Armidale Teachers Association president Michael Sciffer condemned the Coalition Government for its $14 billion cut to education and said Armidale public schools were short-changed by more than $3 million. He said despite New England being identified as having the second highest level of educational disadvantage in NSW, it had lost about $26 million.
... it's perplexing why Barnaby Joyce wouldn't support it, when his schools in his electorate stand to be the biggest winners from that funding.Michael Sciffer Armidale Teachers Association
"The NSW and Federal Departments of Education identified that the level of disadvantage faced by families in the New England was due to factors such as the impacts of drought, low income and just the isolation of some areas," Mr Sciffer said.
"And obviously the further you get from places like Armidale and Tamworth the more schools in those areas face greater disadvantage.
"So, it's unsurprising that people like Adam Marshall are big supporters of needs based funding because the schools in his electorate stand to gain the most from it. And it's perplexing why Barnaby Joyce wouldn't support it, when his schools in his electorate stand to be the biggest winners from that funding."
Mr Sciffer said the following Armidale schools needed a total of $3.43 million to achieve their needs-based funding:
- Armidale City Public School $440,000
- Armidale Secondary College $1,550,000
- Ben Venue Public School $520,000
- Chandler Public School $30,000
- Drummond Memorial Public School $180,000
- Kelly's Plains Public School $60,000
- Martin's Gully Public School $170,000
- Sandon Public School $310,000
- Newling Public School $170,000
He said the original Gonski review established a Schooling Resource Standard, the minimum level of recurrent funding and resources teachers in particular schools needed in order to do their job. The review recognised the complex differences between schools and the additional funding through equity loadings required.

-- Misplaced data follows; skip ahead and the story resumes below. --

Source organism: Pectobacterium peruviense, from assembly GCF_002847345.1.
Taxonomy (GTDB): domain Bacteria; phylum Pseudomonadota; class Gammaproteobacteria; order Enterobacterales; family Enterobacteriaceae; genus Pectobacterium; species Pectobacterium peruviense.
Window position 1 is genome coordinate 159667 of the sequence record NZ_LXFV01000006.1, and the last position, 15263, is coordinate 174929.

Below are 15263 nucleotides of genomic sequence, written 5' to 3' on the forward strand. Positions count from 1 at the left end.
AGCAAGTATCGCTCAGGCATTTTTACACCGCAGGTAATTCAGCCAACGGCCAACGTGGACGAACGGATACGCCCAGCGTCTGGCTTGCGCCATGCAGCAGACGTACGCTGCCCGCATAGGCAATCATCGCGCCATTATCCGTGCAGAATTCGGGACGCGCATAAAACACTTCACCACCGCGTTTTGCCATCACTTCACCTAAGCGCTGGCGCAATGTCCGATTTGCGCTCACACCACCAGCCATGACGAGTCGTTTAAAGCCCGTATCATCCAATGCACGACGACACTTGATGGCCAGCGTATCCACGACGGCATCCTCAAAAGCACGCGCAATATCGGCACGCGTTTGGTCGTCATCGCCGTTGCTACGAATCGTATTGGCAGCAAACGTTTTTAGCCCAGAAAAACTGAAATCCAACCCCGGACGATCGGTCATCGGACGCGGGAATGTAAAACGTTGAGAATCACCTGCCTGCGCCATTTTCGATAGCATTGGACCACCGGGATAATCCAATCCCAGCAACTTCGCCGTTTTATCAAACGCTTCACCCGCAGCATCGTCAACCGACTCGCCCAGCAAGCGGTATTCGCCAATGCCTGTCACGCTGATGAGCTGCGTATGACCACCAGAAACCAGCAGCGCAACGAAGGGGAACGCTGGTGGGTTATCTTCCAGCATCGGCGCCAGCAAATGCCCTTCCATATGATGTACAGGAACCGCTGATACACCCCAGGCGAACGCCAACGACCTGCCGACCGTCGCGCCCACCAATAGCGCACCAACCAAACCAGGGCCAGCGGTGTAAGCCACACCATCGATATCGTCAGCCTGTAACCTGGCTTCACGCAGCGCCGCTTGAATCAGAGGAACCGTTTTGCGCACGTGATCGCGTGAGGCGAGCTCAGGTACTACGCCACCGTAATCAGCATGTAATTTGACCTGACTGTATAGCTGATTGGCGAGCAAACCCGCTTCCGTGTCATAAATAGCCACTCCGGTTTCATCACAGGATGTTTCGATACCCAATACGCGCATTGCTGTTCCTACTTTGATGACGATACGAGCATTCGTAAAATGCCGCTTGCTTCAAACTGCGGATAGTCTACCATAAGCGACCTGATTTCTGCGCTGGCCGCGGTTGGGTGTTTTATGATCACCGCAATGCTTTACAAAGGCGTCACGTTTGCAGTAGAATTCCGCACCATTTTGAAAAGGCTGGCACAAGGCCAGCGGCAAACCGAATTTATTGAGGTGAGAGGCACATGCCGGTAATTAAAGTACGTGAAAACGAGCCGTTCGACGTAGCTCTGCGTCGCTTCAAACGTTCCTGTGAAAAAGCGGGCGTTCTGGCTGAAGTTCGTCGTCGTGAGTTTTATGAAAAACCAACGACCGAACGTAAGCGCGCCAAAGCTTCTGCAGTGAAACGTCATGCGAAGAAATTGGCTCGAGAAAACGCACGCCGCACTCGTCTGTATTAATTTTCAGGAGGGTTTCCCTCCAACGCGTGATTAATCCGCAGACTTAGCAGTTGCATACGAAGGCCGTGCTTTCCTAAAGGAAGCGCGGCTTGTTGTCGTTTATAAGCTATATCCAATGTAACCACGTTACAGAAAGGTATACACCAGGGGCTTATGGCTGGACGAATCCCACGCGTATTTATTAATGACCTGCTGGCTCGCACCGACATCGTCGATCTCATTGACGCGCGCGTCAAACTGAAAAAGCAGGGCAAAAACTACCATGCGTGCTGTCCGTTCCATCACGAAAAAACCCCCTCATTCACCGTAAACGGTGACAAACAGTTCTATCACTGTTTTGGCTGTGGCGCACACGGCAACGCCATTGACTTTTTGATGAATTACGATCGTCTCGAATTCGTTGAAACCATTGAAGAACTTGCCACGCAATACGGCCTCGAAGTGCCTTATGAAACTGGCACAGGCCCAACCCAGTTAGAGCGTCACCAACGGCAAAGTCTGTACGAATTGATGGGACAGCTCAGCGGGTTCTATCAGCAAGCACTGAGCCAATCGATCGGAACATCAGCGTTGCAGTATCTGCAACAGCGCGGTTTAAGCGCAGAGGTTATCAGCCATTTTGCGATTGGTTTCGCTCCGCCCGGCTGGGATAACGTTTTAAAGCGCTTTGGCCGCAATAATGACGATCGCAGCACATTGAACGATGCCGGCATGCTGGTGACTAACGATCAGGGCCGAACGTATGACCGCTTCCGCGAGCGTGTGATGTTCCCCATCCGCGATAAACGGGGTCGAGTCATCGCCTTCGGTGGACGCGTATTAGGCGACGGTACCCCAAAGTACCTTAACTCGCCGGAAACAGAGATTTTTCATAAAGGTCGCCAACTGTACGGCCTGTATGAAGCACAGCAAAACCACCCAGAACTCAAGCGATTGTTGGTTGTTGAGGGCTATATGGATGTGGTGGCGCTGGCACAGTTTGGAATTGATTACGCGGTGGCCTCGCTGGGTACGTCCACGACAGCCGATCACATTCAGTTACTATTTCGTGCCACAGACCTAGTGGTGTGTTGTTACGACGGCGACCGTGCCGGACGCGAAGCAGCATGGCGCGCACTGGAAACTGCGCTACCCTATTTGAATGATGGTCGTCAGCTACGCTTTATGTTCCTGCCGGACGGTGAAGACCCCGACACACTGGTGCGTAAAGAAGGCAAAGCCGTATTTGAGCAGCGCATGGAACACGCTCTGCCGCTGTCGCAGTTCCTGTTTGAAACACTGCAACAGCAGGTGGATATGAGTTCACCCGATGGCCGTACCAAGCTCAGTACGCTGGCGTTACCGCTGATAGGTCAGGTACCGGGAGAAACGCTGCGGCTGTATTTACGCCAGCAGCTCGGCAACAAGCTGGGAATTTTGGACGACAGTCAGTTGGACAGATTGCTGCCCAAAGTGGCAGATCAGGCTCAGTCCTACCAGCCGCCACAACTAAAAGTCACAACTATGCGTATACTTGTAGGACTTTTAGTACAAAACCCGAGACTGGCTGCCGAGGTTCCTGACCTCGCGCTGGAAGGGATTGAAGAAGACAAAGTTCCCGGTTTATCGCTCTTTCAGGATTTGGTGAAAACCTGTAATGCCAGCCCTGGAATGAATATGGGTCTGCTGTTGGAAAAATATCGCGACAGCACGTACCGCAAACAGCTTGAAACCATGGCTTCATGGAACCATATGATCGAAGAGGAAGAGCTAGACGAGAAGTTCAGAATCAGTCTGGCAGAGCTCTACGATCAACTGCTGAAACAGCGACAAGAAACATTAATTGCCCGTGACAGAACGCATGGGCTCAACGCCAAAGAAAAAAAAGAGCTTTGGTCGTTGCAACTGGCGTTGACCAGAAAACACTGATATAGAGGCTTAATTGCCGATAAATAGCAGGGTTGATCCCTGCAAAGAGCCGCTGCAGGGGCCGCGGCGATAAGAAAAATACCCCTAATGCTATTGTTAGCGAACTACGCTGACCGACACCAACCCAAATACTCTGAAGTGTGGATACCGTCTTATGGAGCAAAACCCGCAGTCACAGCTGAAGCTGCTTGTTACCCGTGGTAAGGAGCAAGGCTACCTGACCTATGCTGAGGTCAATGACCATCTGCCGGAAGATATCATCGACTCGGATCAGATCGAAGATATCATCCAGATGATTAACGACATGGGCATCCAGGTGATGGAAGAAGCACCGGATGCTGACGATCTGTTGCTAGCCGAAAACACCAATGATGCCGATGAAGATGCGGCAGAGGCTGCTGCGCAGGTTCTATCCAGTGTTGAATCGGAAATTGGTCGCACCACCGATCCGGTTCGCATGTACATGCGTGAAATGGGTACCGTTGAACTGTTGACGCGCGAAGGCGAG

"These resources started to arrive in 2014, but only months later, in May, the Abbott Government cut a massive $30 billion from schools in its first Federal Budget, gutting the needs-based funding model," he said.
"Our schools in Armidale are already receiving the State Government's side of the needs-based funding and we're already using that money in our schools."
Member for New England Barnaby Joyce rejected the figures.
"Those figures are not correct and they knew they are not correct. First of all the State Schools are financed by the state, that's why they are called state schools," he said.
"We help out with Catholic schools and other schools because people want choice.
"We're also delivering funding to the Catholic schools, like the $950,000 that we put towards the upgrades of the classrooms at O'Connor Catholic College. The idea that we have cut funding is incorrect."
Mr Joyce said the correct education figures could be found here, and they proved the government was funding more on a per student basis than Labor ever did.
"We've already got needs-based funding, and it's increasing. But it's a good yarn that they can spit out if they want to do a Mediscare campaign," he said.
"There is no cut to education. There has been, and will be, an increase in education spending."
The current Federal Government hasn't honoured that agreement and I, and the State Government, continue to urge the Commonwealth to do so ...Adam Marshall NSW Government
Member for Northern Tablelands Adam Marshall said the Federal Government had certainly not honoured the original agreement the State signed with the Commonwealth for the Gonski Education Reforms.
"I don't have the exact numbers, but I am certain if Michael has provided them to you then you have got them there," Mr Marshall said.
"NSW is very proud to be now the only state delivering the full Gonski package the way it was originally intended. Regardless of your thoughts on education, I think everyone would agree that schools need to be funded fairly, equitably and transparently.
"Needs-based Gonski is all about providing funding where it is needed most, and the funding is needed most in our rural and remote schools."
Mr Marshall said it was the reason why NSW was the first State to sign an agreement with the previous Commonwealth Government about delivering Gonski for six years.
"The current Federal Government hasn't honoured that agreement and I, and the State Government, continue to urge the Commonwealth to do so, and deliver a fair and equitable funding for our public schools in rural and remote areas," he said.
"Education is one of the last great levellers in life. Country schools and country students face a lot of barriers that city schools don't.
"Providing extra resources through Gonski helps provide extra teaching and learning resources to help country students get the same education that their city counterparts have had forever."